• A Deadly Affair: Initially, Tony plots to have Margot killed for cheating on him with Mark. When this is foiled by Margot killing the would-be murderer in self-defense, he switches to framing her for murder instead.
  • Dramatic Irony: After Margot is found guilty and sentenced to death, Mark comes to Tony with a plan to exonerate her; Tony will go to the police and confess to hiring Swann to murder Margot, clearing her and sending Tony to jail in her place. (Mark points out that while Margot is accused of premeditated murder, Tony would only be guilty of attempted murder, so he would likely get jail time instead of an execution.) What Mark doesn't know (but we and Tony do) is that this is precisely what happened — which leads to the irony of Mark trying to convince Tony to confess to a crime (that Mark believes Tony didn't commit) to save his beloved wife (who Tony actually wants dead).
  • Dutch Angle: Used when Swann is waiting at the desk and then concealing himself behind the curtain.
  • Faking and Entering: Disguising a premeditated murder by making it look as if the victim discovered a robbery in progress and the robber panicked.
  • The Film of the Play: With Anthony Dawson (Swann) and John Williams (Hubbard) reprising their roles from the Broadway production.
  • For Want of a Nail: If Tony's watch hadn't stopped working, odds are his scheme would've played out as he intended.
  • Foreshadowing:
    • We get a lingering closeup of Swann as Tony says that he'd thought of killing Margot, but he saw something that completely changed his mind. A few minutes later, Tony explains that what he saw was Swann himself.
    • Mark says that if he tried to commit the perfect murder, he'd make some mistake and never realize it until everyone was looking at him. This is what happens to Tony. He even acknowledges that Mark was right.
  • Fourth Wall Psych: The famous courtroom tableau where Margot stares straight at us in a tight close-up as the events of the trial speed by in front of her.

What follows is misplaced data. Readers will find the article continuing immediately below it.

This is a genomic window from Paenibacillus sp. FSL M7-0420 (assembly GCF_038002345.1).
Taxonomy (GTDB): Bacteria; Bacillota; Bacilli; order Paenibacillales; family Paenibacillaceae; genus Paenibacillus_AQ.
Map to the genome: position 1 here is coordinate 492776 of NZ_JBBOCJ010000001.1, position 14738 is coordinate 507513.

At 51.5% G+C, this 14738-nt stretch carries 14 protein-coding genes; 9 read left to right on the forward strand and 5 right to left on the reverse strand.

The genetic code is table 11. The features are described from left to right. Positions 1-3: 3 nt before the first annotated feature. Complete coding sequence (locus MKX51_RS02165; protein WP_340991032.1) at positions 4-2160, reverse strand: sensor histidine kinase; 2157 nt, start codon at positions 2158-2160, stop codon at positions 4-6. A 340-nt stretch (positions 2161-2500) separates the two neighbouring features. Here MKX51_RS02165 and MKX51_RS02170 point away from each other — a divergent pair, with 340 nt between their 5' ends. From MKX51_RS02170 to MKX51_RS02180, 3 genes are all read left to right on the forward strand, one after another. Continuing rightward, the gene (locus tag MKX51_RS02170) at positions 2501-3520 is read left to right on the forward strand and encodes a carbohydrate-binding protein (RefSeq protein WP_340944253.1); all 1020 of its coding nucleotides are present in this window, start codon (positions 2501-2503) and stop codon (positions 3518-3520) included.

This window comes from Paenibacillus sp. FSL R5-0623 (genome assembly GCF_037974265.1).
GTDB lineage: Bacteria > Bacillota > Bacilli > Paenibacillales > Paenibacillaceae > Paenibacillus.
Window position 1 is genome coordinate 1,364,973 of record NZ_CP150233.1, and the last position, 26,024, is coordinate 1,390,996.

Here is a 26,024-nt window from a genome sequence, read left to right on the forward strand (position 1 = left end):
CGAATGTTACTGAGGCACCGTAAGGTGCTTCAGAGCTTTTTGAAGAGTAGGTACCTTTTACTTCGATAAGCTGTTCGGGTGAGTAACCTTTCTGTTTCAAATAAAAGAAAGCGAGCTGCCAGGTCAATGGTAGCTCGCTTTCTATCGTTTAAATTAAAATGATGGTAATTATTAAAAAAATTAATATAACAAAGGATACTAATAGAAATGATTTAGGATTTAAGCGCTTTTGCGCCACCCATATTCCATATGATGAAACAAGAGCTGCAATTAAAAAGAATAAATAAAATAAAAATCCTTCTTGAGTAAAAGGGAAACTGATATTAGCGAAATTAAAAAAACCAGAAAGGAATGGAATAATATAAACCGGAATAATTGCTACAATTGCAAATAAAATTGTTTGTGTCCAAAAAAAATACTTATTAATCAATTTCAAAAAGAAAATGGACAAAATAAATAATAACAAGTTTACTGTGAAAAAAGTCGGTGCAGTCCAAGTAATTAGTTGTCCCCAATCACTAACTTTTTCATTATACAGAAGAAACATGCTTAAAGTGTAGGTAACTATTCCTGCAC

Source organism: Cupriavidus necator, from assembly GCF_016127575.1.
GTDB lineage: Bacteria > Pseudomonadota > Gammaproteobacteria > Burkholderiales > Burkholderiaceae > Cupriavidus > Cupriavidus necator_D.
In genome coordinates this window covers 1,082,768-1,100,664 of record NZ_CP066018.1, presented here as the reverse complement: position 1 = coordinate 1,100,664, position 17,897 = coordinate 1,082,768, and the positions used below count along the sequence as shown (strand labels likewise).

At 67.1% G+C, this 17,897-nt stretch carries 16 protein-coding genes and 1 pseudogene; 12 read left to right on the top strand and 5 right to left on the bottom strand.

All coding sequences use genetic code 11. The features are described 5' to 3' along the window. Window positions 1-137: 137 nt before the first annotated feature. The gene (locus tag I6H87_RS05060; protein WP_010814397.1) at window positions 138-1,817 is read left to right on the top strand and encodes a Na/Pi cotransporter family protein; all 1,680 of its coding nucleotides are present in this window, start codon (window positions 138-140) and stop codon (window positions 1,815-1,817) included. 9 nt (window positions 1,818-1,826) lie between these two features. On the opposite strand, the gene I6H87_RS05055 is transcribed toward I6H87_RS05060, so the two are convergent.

• Graceful Loser: Tony. After a brief moment of shock when he's eventually caught, he calmly congratulates everyone and pours them some liquor.
  • Gold Digger: Tony is a male example, as he married Margot for her money. She, however, as opposed to most Meal Tickets is young and beautiful.
  • Ignored Epiphany: We see Tony's face when he listens to the murder of his wife over the phone, and he seems uncomfortable and even remorseful to actually have the deed done. But when he has the chance to try to scrub the whole thing under the rug, he instead chooses to rapidly try to frame her as a murderess to get rid of her anyway.
  • I Have Many Names: Swann is also known as Captain Lesgate, Mr. Adams, and Mr. Wilson. Hubbard admits that he isn't sure what his actual name is.
  • I Need a Freaking Drink: Tony takes a swig of liquor after Mark and Hubbard leave, since he's a total bundle of nerves over how close they came to figuring out what actually happened.
  • Improvised Weapon: Margot stabs Swann with her scissors.
    • And he was trying to strangle her with a scarf.
  • The Joy of X: The title is frequently parodied.
  • Key Under the Doormat: The key under the staircase carpeting is a key plot point.
  • Kick the Son of a Bitch: Tony blackmails Swann into trying to murder his wife, but Swann is a career criminal and murderer himself, so he's far from an innocent victim.
  • Killing in Self-Defense: Margot manages to stab Swann while he's trying to strangle her.
  • Lady in Red: Margot wears a sexy red dress when she meets with Mark.
  • Laser-Guided Karma: For all four main characters. Swann is a con-man who attempts murder, which gets him killed in self-defense. Margot starts out as a spoilt upper-class lady who cheats on her husband; she survives attempted murder and death row, but gets redemption in the end (and probably reparations for miscarriage of justice), and gets rid of Tony. Tony is rightfully indicted for having plotted the murder of his wife, and tried to set her up for murder. Though Mark has an affair with his friend's wife, he is the most honest character; he solves the case in the end, and will probably end up as Margot's companion.
  • Lingerie Scene: Margot is in her nightgown when she's attacked. In the original script, she was to put a robe on, but Grace Kelly argued that a woman who thinks she's alone would have no reason to do that.
  • Miscarriage of Justice: Margot is found guilty and sentenced to death for the premeditated murder of Swann.